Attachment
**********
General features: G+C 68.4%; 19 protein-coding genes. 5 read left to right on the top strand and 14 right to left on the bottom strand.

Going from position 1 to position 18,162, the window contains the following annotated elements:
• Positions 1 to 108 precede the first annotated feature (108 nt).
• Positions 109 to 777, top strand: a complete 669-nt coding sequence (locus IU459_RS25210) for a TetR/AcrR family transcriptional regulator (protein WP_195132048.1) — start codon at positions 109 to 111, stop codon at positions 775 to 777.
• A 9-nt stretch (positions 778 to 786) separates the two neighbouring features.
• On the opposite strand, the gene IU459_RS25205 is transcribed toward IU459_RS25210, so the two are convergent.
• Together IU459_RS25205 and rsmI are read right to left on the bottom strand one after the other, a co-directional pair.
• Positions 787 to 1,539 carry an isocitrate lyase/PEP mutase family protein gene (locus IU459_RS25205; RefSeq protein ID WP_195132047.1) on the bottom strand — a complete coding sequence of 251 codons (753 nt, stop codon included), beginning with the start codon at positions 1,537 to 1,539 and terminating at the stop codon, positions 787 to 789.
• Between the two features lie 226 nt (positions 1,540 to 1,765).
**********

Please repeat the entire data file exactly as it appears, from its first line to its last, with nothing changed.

General features: G+C 68.4%; 19 protein-coding genes. 5 read left to right on the top strand and 14 right to left on the bottom strand.

Going from position 1 to position 18,162, the window contains the following annotated elements:
• Positions 1 to 108 precede the first annotated feature (108 nt).
• Positions 109 to 777, top strand: a complete 669-nt coding sequence (locus IU459_RS25210) for a TetR/AcrR family transcriptional regulator (protein WP_195132048.1) — start codon at positions 109 to 111, stop codon at positions 775 to 777.
• A 9-nt stretch (positions 778 to 786) separates the two neighbouring features.
• On the opposite strand, the gene IU459_RS25205 is transcribed toward IU459_RS25210, so the two are convergent.
• Together IU459_RS25205 and rsmI are read right to left on the bottom strand one after the other, a co-directional pair.
• Positions 787 to 1,539 carry an isocitrate lyase/PEP mutase family protein gene (locus IU459_RS25205; RefSeq protein ID WP_195132047.1) on the bottom strand — a complete coding sequence of 251 codons (753 nt, stop codon included), beginning with the start codon at positions 1,537 to 1,539 and terminating at the stop codon, positions 787 to 789.
• Between the two features lie 226 nt (positions 1,540 to 1,765).